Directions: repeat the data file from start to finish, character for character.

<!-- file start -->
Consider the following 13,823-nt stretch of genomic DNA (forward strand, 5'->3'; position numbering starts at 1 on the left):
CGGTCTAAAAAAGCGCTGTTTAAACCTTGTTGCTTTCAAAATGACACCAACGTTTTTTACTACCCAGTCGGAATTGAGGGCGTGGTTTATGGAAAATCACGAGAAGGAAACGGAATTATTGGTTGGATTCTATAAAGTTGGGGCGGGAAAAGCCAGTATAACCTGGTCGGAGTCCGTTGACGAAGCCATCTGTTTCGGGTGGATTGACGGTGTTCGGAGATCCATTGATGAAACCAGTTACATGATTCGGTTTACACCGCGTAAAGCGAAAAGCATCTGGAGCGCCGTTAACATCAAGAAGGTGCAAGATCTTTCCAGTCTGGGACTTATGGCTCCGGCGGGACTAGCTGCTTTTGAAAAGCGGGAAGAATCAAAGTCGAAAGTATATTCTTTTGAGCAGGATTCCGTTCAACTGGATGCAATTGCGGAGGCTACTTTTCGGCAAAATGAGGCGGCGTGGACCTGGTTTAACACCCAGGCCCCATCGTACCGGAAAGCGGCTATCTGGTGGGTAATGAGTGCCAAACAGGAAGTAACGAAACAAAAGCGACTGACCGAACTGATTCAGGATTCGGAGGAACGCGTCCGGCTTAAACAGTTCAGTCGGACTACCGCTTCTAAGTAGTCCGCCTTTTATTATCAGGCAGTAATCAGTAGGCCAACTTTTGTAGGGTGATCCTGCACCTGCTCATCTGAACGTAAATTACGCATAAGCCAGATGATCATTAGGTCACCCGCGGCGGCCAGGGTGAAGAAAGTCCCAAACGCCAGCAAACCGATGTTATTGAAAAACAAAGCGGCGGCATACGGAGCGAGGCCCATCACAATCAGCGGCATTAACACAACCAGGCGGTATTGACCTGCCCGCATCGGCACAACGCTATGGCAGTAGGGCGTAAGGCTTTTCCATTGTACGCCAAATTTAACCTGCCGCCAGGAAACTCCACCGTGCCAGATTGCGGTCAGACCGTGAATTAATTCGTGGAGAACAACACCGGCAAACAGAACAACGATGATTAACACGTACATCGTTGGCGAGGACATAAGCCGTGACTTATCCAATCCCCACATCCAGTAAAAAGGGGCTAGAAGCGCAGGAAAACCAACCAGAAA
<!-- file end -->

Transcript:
Consider the following 13,823-nt stretch of genomic DNA (forward strand, 5'->3'; position numbering starts at 1 on the left):
CGGTCTAAAAAAGCGCTGTTTAAACCTTGTTGCTTTCAAAATGACACCAACGTTTTTTACTACCCAGTCGGAATTGAGGGCGTGGTTTATGGAAAATCACGAGAAGGAAACGGAATTATTGGTTGGATTCTATAAAGTTGGGGCGGGAAAAGCCAGTATAACCTGGTCGGAGTCCGTTGACGAAGCCATCTGTTTCGGGTGGATTGACGGTGTTCGGAGATCCATTGATGAAACCAGTTACATGATTCGGTTTACACCGCGTAAAGCGAAAAGCATCTGGAGCGCCGTTAACATCAAGAAGGTGCAAGATCTTTCCAGTCTGGGACTTATGGCTCCGGCGGGACTAGCTGCTTTTGAAAAGCGGGAAGAATCAAAGTCGAAAGTATATTCTTTTGAGCAGGATTCCGTTCAACTGGATGCAATTGCGGAGGCTACTTTTCGGCAAAATGAGGCGGCGTGGACCTGGTTTAACACCCAGGCCCCATCGTACCGGAAAGCGGCTATCTGGTGGGTAATGAGTGCCAAACAGGAAGTAACGAAACAAAAGCGACTGACCGAACTGATTCAGGATTCGGAGGAACGCGTCCGGCTTAAACAGTTCAGTCGGACTACCGCTTCTAAGTAGTCCGCCTTTTATTATCAGGCAGTAATCAGTAGGCCAACTTTTGTAGGGTGATCCTGCACCTGCTCATCTGAACGTAAATTACGCATAAGCCAGATGATCATTAGGTCACCCGCGGCGGCCAGGGTGAAGAAAGTCCCAAACGCCAGCAAACCGATGTTATTGAAAAACAAAGCGGCGGCATACGGAGCGAGGCCCATCACAATCAGCGGCATTAACACAACCAGGCGGTATTGACCTGCCCGCATCGGCACAACGCTATGGCAGTAGGGCGTAAGGCTTTTCCATTGTACGCCAAATTTAACCTGCCGCCAGGAAACTCCACCGTGCCAGATTGCGGTCAGACCGTGAATTAATTCGTGGAGAACAACACCGGCAAACAGAACAACGATGATTAACACGTACATCGTTGGCGAGGACATAAGCCGTGACTTATCCAATCCCCACATCCAGTAAAAAGGGGCTAGAAGCGCAGGAAAACCAACCAGAAA